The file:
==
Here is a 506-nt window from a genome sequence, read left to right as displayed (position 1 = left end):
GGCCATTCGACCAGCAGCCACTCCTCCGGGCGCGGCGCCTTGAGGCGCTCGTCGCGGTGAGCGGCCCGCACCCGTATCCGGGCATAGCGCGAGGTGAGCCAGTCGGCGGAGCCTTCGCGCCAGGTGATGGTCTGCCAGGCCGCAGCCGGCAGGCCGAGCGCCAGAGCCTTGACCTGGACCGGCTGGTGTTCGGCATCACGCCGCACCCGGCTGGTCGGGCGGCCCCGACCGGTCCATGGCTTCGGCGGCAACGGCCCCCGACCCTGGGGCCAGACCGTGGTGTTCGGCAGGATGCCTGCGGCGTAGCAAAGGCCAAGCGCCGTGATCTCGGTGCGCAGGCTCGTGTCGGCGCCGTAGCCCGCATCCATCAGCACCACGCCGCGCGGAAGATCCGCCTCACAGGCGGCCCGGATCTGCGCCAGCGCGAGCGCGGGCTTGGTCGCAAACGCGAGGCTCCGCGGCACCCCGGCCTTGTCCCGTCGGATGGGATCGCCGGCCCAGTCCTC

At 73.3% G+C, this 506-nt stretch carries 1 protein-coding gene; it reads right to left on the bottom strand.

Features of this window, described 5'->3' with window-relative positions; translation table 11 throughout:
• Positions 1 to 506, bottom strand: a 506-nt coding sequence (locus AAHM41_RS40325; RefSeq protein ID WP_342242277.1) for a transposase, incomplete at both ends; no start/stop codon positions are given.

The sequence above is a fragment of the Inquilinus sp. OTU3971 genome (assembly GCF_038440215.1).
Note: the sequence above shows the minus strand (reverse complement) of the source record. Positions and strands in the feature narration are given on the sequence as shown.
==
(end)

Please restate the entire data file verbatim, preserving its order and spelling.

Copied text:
Here is a 506-nt window from a genome sequence, read left to right as displayed (position 1 = left end):
GGCCATTCGACCAGCAGCCACTCCTCCGGGCGCGGCGCCTTGAGGCGCTCGTCGCGGTGAGCGGCCCGCACCCGTATCCGGGCATAGCGCGAGGTGAGCCAGTCGGCGGAGCCTTCGCGCCAGGTGATGGTCTGCCAGGCCGCAGCCGGCAGGCCGAGCGCCAGAGCCTTGACCTGGACCGGCTGGTGTTCGGCATCACGCCGCACCCGGCTGGTCGGGCGGCCCCGACCGGTCCATGGCTTCGGCGGCAACGGCCCCCGACCCTGGGGCCAGACCGTGGTGTTCGGCAGGATGCCTGCGGCGTAGCAAAGGCCAAGCGCCGTGATCTCGGTGCGCAGGCTCGTGTCGGCGCCGTAGCCCGCATCCATCAGCACCACGCCGCGCGGAAGATCCGCCTCACAGGCGGCCCGGATCTGCGCCAGCGCGAGCGCGGGCTTGGTCGCAAACGCGAGGCTCCGCGGCACCCCGGCCTTGTCCCGTCGGATGGGATCGCCGGCCCAGTCCTC

At 73.3% G+C, this 506-nt stretch carries 1 protein-coding gene; it reads right to left on the bottom strand.

Features of this window, described 5'->3' with window-relative positions; translation table 11 throughout:
• Positions 1 to 506, bottom strand: a 506-nt coding sequence (locus AAHM41_RS40325; RefSeq protein ID WP_342242277.1) for a transposase, incomplete at both ends; no start/stop codon positions are given.

The sequence above is a fragment of the Inquilinus sp. OTU3971 genome (assembly GCF_038440215.1).
Note: the sequence above shows the minus strand (reverse complement) of the source record. Positions and strands in the feature narration are given on the sequence as shown.